DNA methylation of chronic lymphocytic leukemia with differential response to chemotherapy
A dataset of DNA methylation profiles of leukemic cells from patients with chronic lymphocytic leukemia (CLL) that allows comparing patients with or without resistance to chemotherapy with fludarabine or bendamustine, as well as patients with different genetic aberrations.
Might resistance to chemotherapy also be caused by epigenetic changes? Trying to answer this question, we started this project with the aim to identify possible connections between epigenetic changes at the level of DNA methylation in chronic lymphocytic leukemia (CLL) and the development of treatment resistance.
CLL is the most common leukemia in the Western world and mainly affects elderly patients. CLL is biologically heterogeneous and importantly this determines the differing clinical course in specific subgroups of patients. For example, CLL patients with somatic hypermutation of the variable region of the immunoglobulin heavy-chain genes (IGHV) have better prognosis, whereas chromosome aberrations like del(11q) and del(17p) or mutations in specific genes (TP53, ATM, NOTCH1, SF3B1) confer worse response to chemotherapy and worse overall prognosis. However, resistance of CLL to chemotherapy can also occur without detectable cytogenetic aberrations or gene mutations. We therefore hypothesized that epigenetic changes might confer resistance to chemotherapy in CLL cases without discernible genetic aberrations.
In order to identify these epigenetic changes that are associated with chemoresistance, we selected and compared groups of patients with differential response to chemotherapy: patients not yet treated; patients achieving prolonged remissions after treatment with fludarabine or bendamustine; patients with relapsed or refractory disease after treatment with fludarabine or bendamustine. The presence of TP53 aberrations like del(17p) and/or mutation of the TP53 gene that most often occur simultaneously in CLL have strong impact on prognosis and treatment outcomes and could obscure the effect of epimutations on chemoresistance. We therefore additionally stratified patients according to their del(17p)/TP53 status. We also aimed for balanced presence of IGHV-mutated and unmutated patients in the different patient groups and controlled the presence of common chromosomal aberrations in CLL – del(11q), tri12, del(13q). DNA methylation profiles of a total of 71 CLL patients were obtained. We used different analytical and statistical approaches to identify epigenetic changes correlated with chemoresistance. To our great disappointment however, we could not find any robust and significant evidence that chemoresistance correlates with DNA methylation.
However, we noticed that DNA methylation profiles of CLL patients with del(17p)/TP53mut differed from the rest. Most of the differentially methylated CpGs (>90%) were hypomethylated in CLL samples with del(17p)/TP53mut. Interestingly, the few hypermethylated CpGs were located predominantly in CpG islands, whereas hypomethylated CpGs were mostly in the so-called “open sea”, i.e. regions away from the CpG islands. DNA hypermethylation in CLL patients with del(17p)/TP53mut was concentrated in regulatory regions of genes that in normal B cells are repressed by the Polycomb repressive complex 2 (PRC2) or are in a poised state, i.e. harbor epigenetic marks associated with transcriptional activity but are not expressed. On the other hand, DNA hypomethylation in CLL patients with del(17p)/TP53mut occurred predominantly around recognition motifs for NFAT, EGR and IRF transcription factors, as well as in heterochromatin regions away from transcription start sites, promoters and actively transcribed genes. We hypothesized that dysfunctional TP53 was driving DNA methylation changes in CLL and we were especially enthusiastic that we could find a significant overlap of our differentially methylated CpGs with CpGs that are known to undergo dynamic methylation changes during B cell differentiation, which is probably associated with the physiological TP53 downregulation during germinal centre formation. Consequently, we wished to confirm our findings using methylation data from two independent cohorts of CLL patients that were provided to us by collaborators. We experienced our second disappointment when we could not validate in these cohorts the differentially methylated CpGs between patients with and without del(17p)/TP53mut. This inability to reproduce our initial findings might just be due to the fact that these additional cohorts did not contain as many patients with del(17p)/TP53mut, thus making the analysis underpowered. To our knowledge, there is no other published dataset that includes more CLL patients with del(17p)/TP53 than ours. That is why we decided to share our dataset with the scientific community in the hope that researchers with access to larger patient cohorts in the future might build on our findings and develop our ideas further. The patients in our dataset are comprehensively characterized regarding relevant prognostic and molecular markers (e.g. IGHV mutation status, chromosome aberrations, clinical parameters). Therefore our data is a valuable resource that can be used by researchers to test alternative hypotheses (e.g. association of DNA methylation with other markers of prognostic or predictive value in CLL) or to validate findings derived from studies on other clinical cohorts.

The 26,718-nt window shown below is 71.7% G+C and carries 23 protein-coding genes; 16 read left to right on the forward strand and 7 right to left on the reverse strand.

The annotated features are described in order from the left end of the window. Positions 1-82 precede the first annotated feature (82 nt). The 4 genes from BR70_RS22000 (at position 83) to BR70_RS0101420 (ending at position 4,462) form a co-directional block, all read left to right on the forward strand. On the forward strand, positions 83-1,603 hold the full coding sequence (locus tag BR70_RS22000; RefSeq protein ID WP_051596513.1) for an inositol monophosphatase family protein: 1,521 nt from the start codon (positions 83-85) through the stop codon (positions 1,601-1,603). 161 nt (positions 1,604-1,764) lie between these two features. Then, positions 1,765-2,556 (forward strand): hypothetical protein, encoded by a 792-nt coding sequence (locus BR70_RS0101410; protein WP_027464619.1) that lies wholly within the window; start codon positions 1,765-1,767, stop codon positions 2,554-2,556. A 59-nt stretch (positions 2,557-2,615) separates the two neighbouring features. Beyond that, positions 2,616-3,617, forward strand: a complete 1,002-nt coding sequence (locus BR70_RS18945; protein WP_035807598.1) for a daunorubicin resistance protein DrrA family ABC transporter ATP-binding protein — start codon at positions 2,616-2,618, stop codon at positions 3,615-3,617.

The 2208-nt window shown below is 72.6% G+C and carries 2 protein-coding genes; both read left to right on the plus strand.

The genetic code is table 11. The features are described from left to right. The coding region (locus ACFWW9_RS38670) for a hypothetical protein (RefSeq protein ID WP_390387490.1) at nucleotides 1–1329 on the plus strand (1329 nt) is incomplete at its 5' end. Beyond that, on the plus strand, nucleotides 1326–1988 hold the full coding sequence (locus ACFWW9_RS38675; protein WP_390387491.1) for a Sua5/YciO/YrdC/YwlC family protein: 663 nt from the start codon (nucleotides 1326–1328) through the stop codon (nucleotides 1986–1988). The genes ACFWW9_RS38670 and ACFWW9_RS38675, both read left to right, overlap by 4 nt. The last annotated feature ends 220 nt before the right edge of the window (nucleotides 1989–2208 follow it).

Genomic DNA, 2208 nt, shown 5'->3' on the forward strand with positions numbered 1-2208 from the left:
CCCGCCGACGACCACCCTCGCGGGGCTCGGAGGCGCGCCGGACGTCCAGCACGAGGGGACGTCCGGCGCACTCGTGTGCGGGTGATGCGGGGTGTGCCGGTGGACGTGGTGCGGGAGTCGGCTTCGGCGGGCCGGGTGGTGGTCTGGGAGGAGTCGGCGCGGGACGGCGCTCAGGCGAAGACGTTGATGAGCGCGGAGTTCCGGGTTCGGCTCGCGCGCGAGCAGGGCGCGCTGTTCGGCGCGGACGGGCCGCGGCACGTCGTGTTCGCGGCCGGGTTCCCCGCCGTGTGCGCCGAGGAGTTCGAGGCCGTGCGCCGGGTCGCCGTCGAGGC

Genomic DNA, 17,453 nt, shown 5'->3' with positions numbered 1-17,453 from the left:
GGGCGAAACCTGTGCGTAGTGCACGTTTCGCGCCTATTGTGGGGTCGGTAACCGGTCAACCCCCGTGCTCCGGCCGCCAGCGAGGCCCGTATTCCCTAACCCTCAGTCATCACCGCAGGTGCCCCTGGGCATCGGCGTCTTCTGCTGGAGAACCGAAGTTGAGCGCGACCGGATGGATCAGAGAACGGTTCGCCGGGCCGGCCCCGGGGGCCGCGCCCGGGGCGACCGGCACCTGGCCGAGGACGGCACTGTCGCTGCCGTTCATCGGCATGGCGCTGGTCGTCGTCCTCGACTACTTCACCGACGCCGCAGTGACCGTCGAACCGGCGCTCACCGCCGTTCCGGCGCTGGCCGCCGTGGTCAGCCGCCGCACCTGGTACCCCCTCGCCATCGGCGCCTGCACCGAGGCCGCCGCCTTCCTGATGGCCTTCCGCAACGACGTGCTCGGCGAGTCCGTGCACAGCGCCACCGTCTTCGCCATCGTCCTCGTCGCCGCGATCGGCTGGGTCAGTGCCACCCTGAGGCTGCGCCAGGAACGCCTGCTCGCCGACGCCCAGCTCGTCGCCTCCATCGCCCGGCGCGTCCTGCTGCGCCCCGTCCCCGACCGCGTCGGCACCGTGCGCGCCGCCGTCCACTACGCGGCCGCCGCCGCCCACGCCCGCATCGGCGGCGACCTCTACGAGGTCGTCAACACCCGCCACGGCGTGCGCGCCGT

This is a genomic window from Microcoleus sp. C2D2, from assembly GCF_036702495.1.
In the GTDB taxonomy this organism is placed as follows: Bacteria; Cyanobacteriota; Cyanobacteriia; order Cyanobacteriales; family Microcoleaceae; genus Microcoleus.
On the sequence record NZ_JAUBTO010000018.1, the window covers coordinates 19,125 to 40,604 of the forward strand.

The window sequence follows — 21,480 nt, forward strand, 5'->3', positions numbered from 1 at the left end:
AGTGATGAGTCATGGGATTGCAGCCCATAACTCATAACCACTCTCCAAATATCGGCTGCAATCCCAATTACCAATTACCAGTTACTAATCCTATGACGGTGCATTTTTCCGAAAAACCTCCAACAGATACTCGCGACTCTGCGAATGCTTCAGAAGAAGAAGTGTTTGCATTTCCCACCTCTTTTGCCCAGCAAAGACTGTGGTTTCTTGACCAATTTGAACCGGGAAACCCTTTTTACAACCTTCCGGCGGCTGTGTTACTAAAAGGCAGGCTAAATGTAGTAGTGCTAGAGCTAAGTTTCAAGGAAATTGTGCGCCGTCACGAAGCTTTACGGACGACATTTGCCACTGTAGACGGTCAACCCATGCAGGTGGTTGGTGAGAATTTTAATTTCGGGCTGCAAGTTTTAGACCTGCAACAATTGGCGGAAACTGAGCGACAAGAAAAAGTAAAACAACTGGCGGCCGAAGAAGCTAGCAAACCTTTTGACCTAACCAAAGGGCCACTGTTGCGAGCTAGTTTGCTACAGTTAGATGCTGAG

As CLL has been elemental for establishing central paradigms in oncology, we hope that our dataset and our Data Descriptor article will be of interest to a broad spectrum of cancer researchers.